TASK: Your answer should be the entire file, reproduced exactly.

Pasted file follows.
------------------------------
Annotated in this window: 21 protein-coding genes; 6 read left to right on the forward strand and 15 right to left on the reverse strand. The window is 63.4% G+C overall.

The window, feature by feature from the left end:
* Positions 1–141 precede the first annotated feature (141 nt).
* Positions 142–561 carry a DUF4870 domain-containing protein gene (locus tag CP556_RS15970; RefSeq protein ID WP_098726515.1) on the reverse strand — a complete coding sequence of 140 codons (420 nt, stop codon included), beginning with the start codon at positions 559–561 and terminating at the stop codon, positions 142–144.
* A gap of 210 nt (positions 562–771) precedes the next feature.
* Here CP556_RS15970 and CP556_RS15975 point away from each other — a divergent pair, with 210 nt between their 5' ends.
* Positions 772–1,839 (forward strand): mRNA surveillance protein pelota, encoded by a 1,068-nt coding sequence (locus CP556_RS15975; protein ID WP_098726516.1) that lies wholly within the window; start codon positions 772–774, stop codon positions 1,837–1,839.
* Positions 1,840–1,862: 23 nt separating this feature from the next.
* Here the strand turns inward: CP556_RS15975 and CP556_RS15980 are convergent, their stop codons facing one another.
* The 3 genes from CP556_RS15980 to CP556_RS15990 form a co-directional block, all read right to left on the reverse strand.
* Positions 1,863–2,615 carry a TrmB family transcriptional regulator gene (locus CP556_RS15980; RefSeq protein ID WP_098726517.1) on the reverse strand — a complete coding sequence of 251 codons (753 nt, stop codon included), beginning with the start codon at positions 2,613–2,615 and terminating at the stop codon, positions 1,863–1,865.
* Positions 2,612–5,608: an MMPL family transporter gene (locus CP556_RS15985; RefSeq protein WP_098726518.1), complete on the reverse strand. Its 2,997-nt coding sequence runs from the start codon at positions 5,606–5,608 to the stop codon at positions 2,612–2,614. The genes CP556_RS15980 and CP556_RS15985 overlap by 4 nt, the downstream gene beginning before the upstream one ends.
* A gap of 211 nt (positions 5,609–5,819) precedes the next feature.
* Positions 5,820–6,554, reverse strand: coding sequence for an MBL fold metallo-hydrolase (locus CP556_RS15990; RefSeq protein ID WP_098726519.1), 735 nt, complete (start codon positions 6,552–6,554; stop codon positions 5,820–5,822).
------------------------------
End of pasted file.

Annotated in this window: 21 protein-coding genes; 6 read left to right on the forward strand and 15 right to left on the reverse strand. The window is 63.4% G+C overall.

The window, feature by feature from the left end:
* Positions 1–141 precede the first annotated feature (141 nt).
* Positions 142–561 carry a DUF4870 domain-containing protein gene (locus tag CP556_RS15970; RefSeq protein ID WP_098726515.1) on the reverse strand — a complete coding sequence of 140 codons (420 nt, stop codon included), beginning with the start codon at positions 559–561 and terminating at the stop codon, positions 142–144.
* A gap of 210 nt (positions 562–771) precedes the next feature.
* Here CP556_RS15970 and CP556_RS15975 point away from each other — a divergent pair, with 210 nt between their 5' ends.
* Positions 772–1,839 (forward strand): mRNA surveillance protein pelota, encoded by a 1,068-nt coding sequence (locus CP556_RS15975; protein ID WP_098726516.1) that lies wholly within the window; start codon positions 772–774, stop codon positions 1,837–1,839.
* Positions 1,840–1,862: 23 nt separating this feature from the next.
* Here the strand turns inward: CP556_RS15975 and CP556_RS15980 are convergent, their stop codons facing one another.
* The 3 genes from CP556_RS15980 to CP556_RS15990 form a co-directional block, all read right to left on the reverse strand.
* Positions 1,863–2,615 carry a TrmB family transcriptional regulator gene (locus CP556_RS15980; RefSeq protein ID WP_098726517.1) on the reverse strand — a complete coding sequence of 251 codons (753 nt, stop codon included), beginning with the start codon at positions 2,613–2,615 and terminating at the stop codon, positions 1,863–1,865.
* Positions 2,612–5,608: an MMPL family transporter gene (locus CP556_RS15985; RefSeq protein WP_098726518.1), complete on the reverse strand. Its 2,997-nt coding sequence runs from the start codon at positions 5,606–5,608 to the stop codon at positions 2,612–2,614. The genes CP556_RS15980 and CP556_RS15985 overlap by 4 nt, the downstream gene beginning before the upstream one ends.
* A gap of 211 nt (positions 5,609–5,819) precedes the next feature.
* Positions 5,820–6,554, reverse strand: coding sequence for an MBL fold metallo-hydrolase (locus CP556_RS15990; RefSeq protein ID WP_098726519.1), 735 nt, complete (start codon positions 6,552–6,554; stop codon positions 5,820–5,822).